SitNews - Stories in the News - Ketchikan, Alaska


Talking yourself through your day
Scripps Howard News Service


July 11, 2006

When you talk to yourself, you're guaranteed an audience that's sympathetic, if not always fully attentive.

You might not even realize you're mumbling all alone at your desk. Still, some part of your brain is listening. You always seem to pick up the general drift and you find that you're a person who, by golly, thinks the same way you do. How can a conversation get any better than that?

As more of us work in pods remote from our colleagues and customers, each home office is filled with a Greek chorus of one, exhorting its own efforts and commenting on its every move and posing scintillating questions such as "Where have I put my keys?"

People who talk to themselves often are portrayed as being dotty. But a certain amount of self-chat actually aids daily sanity retention. Talking to ourselves helps us navigate and prioritize our days. We are the air traffic controllers of our lives, muttering unruffled instructions into our own ears. A sense of control, no matter how illusory, gives us confidence and the will to go on, and we're perfectly happy to talk about that, too.

Talking to ourselves helps us process incoming information. Some data needs to go through the ears to become clear. Hearing something said out loud, even if you said it yourself, can plant a reminder in your brain.

Talking to yourself helps you regain focus after interruptions. You can talk yourself back on track. This is why the No. 1 question asked aloud by solo workers is, "What the heck was I doing?" followed closely by "Why did I come in here?" Posing such questions can guide you through your workday and lead to self-realization, such as a realization you're spending way too much time in the laundry room.

People often disguise self-talking by pretending they're speaking to inanimate objects such as dogs. Phrases such as "Where did my coffee go?" and "You stupid toaster!" are symptomatic of this pretense. Modern life has increased the number of inanimate objects in our lives, and so this has become a common mode of talking to ourselves.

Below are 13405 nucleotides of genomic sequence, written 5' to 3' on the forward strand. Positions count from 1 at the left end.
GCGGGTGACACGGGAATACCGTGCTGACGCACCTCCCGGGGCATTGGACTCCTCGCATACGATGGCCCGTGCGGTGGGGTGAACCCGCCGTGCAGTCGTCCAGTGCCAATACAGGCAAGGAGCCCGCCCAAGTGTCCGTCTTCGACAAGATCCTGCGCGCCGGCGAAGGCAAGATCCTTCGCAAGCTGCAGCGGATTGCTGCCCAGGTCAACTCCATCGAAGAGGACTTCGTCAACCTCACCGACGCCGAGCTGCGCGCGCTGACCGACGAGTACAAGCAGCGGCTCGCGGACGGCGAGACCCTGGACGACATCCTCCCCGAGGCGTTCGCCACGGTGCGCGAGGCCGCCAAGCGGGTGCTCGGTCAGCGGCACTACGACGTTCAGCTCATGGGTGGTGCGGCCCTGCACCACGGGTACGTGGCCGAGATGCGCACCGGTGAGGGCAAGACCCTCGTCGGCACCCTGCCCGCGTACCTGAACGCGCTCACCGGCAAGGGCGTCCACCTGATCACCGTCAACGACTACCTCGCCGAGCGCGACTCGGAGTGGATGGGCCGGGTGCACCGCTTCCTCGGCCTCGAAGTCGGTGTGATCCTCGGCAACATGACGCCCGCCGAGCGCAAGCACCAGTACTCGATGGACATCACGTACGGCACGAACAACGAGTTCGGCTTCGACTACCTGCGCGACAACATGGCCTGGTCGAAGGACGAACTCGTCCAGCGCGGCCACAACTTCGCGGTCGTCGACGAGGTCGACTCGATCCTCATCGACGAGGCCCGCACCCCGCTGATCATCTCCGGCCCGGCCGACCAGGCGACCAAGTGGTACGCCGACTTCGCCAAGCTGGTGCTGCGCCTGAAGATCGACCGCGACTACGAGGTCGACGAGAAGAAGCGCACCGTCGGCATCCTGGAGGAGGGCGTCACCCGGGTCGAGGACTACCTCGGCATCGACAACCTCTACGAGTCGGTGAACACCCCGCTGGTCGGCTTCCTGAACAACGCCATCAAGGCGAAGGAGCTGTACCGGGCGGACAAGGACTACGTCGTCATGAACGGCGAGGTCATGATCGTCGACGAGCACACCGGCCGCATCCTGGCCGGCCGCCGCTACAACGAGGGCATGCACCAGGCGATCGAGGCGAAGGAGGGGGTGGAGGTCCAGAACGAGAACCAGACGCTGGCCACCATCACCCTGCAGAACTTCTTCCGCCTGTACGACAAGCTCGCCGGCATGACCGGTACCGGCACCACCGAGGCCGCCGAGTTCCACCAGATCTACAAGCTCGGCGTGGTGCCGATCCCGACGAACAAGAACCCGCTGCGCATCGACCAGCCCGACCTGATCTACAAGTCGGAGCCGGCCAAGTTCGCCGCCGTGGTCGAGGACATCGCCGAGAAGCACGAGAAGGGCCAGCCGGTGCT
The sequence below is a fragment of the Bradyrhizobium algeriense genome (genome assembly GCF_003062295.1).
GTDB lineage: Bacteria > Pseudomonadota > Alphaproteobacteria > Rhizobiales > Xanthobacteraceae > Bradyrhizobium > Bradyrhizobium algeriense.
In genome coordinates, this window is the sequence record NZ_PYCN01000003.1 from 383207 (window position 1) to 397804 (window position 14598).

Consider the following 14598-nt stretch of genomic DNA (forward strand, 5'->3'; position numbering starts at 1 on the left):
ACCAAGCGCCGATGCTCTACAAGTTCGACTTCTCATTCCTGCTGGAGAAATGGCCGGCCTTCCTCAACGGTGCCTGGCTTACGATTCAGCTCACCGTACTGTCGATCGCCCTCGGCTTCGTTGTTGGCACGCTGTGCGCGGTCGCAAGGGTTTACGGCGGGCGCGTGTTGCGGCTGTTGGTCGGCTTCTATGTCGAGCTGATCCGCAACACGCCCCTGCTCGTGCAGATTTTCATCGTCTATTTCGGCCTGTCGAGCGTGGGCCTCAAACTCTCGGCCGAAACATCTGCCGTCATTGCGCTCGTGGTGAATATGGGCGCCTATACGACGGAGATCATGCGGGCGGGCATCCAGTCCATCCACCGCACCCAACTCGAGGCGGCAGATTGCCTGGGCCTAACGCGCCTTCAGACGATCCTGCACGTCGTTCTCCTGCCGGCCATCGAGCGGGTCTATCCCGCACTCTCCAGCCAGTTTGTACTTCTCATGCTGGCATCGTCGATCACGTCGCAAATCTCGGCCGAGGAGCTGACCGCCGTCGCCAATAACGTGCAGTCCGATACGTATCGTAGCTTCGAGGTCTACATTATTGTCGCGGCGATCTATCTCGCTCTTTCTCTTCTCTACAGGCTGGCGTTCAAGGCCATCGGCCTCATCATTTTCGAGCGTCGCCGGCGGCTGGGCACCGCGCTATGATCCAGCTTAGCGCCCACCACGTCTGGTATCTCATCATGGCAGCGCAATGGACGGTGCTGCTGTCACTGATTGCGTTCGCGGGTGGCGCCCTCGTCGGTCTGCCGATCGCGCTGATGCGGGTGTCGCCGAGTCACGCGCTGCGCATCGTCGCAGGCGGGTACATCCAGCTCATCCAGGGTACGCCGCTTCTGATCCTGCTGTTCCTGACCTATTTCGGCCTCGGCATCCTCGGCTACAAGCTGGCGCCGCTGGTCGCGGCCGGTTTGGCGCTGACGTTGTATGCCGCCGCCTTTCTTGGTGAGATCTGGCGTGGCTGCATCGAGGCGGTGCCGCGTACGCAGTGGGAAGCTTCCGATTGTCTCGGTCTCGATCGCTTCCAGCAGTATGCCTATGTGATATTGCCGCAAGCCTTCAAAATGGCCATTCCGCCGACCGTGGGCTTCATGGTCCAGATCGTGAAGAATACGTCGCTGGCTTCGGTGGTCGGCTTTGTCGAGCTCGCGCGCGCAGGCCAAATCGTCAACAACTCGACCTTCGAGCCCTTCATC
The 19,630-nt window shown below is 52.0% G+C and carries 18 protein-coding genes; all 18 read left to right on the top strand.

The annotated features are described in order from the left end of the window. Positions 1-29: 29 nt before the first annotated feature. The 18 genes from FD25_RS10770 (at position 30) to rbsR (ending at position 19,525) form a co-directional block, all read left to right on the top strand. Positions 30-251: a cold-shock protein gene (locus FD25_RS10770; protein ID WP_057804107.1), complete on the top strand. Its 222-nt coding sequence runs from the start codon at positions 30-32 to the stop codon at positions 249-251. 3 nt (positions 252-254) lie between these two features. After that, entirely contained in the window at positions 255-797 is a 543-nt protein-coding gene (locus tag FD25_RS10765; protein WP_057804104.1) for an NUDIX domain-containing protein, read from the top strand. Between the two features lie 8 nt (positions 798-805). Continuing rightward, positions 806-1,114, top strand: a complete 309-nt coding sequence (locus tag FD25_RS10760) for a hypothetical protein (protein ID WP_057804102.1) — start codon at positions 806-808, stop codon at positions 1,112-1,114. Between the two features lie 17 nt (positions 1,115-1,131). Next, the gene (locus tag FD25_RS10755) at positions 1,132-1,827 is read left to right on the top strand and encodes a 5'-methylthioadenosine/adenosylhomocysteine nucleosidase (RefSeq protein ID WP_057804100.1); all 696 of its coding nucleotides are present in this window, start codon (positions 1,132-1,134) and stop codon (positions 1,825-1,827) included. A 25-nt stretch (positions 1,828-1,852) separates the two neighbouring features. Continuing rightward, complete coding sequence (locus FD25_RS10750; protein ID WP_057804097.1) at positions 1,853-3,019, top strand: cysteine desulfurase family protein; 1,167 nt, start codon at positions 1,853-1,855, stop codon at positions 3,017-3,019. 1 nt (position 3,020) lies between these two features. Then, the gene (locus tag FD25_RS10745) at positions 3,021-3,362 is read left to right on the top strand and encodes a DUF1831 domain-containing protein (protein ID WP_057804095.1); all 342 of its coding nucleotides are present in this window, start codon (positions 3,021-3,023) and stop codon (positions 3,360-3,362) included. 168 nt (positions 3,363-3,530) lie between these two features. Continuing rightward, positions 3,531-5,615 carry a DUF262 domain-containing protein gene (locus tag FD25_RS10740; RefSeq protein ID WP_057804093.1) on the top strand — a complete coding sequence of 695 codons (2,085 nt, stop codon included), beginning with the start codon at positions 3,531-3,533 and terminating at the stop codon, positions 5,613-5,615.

A computer, for example, is invaluable as a reason to exercise one's vocal cords. Beyond the expected frequent bursts of cursing, a computer gives the user a reason to sound off in positive ways:

"Are you sure you want to start a new game?" the computer asks, and I hit the button with conviction as I pronounce, "I'm absolutely certain!" That's a successful interpersonal transaction right there.

In my family, my great-grandfather was famous for talking back to the TV. He was very old at TV's debut, and TV caught hold of American culture just as Great-Grandpa loosened his hold on reality. He'd shake his bony fist at the TV and argue with the news. He seemed to truly believe Walter Cronkite could hear him. Also, he wouldn't change clothes in front of a TV.

(Arguing with news broadcasters remains popular to this day, in the form of talk radio. Great-Grandpa was ahead of his time.)

Other members of my family also have a history of talking to themselves like lunatics, and I'm doing my part to continue the tradition. I spend all day in running narration, talking my way through work and play, throwing in the occasional color commentary or playful aside.

No one's around to hear, but I'm an appreciative audience. Of that, I'm absolutely certain.


Redding, Calif., author Steve Brewer's latest book is called "Whipsaw."
Contact him at ABQBrewer(at)
Distributed to subscribers for publication by Scripps Howard News Service.

Publish A Letter on SitNews
        Read Letters/Opinions
Submit A Letter to the Editor

Stories In The News
Ketchikan, Alaska